Optimize SID resolution when viewing mappings in PI System Explorer
In PI System Explorer → File → Server Properties, the Mappings tab loads much more slowly than the other tabs when you have a slow connection to the PI servers and the domain controller.
In tech support case 00589952, I found that the loading time of the Mappings tab was roughly the same as the total time from running the "net user /domain" command for each mapping. This 1-by-1 approach is not efficient. Note that in my case, I had a mix of local accounts on the PI AF server and AD accounts.
Please consider some of the following optimizations:
• If possible, for each computer that has at least 1 account that is used in a mapping, resolve all of its SIDs in a single call.
• Reuse previous SID resolutions. The same account can appear in multiple mappings and the same AD-connected computer can appear in multiple mappings, where it will appear at least once for each of its local accounts.
• Resolve the SIDs in parallel where possible.
• Request only the needed information in the SID resolution. That is, do not use a convenient function that returns excessive information and then cherry-pick from the result.
In response to Kenneth Barber, "I don't do this often, and when I do, I ..."
Thank you for your feedback.
Kenneth Barber commented
I don't do this often, and when I do, I need to wait nearly 4 minutes. Because I am a PI administrator, I have the luxury of being able to remotely log into a computer that has a faster connection to the PI servers and the domain controller, so I can avoid this issue as long as I remember it.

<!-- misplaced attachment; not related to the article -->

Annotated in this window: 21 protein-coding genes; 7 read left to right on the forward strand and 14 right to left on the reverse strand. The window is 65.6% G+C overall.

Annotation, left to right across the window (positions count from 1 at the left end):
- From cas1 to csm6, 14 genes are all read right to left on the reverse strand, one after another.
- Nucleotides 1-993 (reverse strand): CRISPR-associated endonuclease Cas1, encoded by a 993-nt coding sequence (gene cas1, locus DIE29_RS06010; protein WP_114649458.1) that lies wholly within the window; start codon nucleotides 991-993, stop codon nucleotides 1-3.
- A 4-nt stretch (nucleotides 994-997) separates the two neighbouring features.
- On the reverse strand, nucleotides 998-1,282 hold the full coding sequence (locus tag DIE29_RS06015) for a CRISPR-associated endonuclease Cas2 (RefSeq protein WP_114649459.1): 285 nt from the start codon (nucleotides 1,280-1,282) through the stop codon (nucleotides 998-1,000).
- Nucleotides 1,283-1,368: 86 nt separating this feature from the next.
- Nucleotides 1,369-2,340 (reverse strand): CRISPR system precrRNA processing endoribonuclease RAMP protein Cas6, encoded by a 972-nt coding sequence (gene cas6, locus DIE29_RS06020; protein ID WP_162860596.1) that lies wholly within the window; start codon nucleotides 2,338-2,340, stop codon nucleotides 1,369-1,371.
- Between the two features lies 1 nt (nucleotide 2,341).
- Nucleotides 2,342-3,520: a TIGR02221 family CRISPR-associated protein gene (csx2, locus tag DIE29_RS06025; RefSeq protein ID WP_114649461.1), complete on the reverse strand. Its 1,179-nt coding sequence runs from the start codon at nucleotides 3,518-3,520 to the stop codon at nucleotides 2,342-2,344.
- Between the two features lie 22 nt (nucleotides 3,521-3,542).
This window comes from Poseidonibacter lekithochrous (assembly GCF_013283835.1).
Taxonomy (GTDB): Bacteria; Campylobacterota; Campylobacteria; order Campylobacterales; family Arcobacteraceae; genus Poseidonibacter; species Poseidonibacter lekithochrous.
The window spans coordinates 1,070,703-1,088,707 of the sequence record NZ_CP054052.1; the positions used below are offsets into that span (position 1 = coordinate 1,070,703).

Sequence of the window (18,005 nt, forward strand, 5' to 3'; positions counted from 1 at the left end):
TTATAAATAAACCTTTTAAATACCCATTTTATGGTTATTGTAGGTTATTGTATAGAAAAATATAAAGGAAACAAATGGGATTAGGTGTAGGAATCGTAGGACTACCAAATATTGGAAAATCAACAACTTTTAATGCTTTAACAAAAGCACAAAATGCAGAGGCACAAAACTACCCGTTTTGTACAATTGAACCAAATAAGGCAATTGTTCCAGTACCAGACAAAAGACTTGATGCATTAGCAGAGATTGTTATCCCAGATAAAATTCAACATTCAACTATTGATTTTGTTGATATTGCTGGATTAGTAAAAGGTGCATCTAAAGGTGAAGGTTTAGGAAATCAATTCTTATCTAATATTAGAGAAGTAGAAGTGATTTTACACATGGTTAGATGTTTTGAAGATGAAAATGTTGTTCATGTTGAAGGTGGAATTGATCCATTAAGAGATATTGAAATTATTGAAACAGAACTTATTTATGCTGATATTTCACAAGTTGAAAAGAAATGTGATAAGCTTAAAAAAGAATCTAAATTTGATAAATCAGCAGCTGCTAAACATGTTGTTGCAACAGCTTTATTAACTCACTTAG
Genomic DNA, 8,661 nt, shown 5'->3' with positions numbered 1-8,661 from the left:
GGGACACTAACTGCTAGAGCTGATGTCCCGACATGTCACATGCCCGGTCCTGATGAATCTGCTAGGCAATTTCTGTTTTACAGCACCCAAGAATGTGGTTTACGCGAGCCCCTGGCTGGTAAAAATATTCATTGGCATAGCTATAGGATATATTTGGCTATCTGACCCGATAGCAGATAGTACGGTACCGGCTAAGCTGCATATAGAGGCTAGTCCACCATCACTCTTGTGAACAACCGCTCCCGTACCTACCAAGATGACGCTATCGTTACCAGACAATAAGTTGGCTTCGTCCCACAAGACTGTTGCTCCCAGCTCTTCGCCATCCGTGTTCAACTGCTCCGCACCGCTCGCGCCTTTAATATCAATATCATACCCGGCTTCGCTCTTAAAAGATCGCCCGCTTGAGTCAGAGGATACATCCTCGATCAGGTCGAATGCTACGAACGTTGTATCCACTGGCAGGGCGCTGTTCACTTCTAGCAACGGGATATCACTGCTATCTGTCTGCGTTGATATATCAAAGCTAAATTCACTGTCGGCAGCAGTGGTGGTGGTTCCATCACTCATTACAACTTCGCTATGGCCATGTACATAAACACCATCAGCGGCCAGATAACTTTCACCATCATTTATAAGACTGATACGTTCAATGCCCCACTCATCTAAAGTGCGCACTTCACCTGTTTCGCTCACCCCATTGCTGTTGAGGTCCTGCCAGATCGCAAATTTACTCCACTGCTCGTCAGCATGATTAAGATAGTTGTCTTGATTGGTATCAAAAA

Of course, not everyone is in my situation. Some people might not have the patience to wait out the 4 minutes and just assume that "it froze", or they might have to wait longer than 4 minutes due to having more mappings, or they might not have access to computers with faster connections.
The issue will essentially affect any PI consultant, since PI consultants often work remotely and will probably need to configure a few mappings at some point but may not have access to the customer's computers for a faster connection.
In my opinion, the issue is disruptive but not critical, but I don't think that it should be ignored indefinitely. Keep in mind that there is a tendency to look at each minor issue in isolation, and then determine that each issue has a negligible decrease on product quality, and so each minor issue is ignored. The more minor issues there are, the more likely it is that the user will stumble across at least 1 issue. Also, if a program has many minor issues, the combined decrease in product quality becomes significant and there will be no low-hanging fruit to solve for a quick win.
I bring this up because it seems to be the approach that OSIsoft takes. I like what OSIsoft's programs try to achieve, but I am constantly encountering issues, usually minor ones, with the programs and almost always have at least 1 tech support case open.
Can you help me understand how often you do this and how important this is to your work? Trying to gauge relative priority compared to everything else in the current backlog.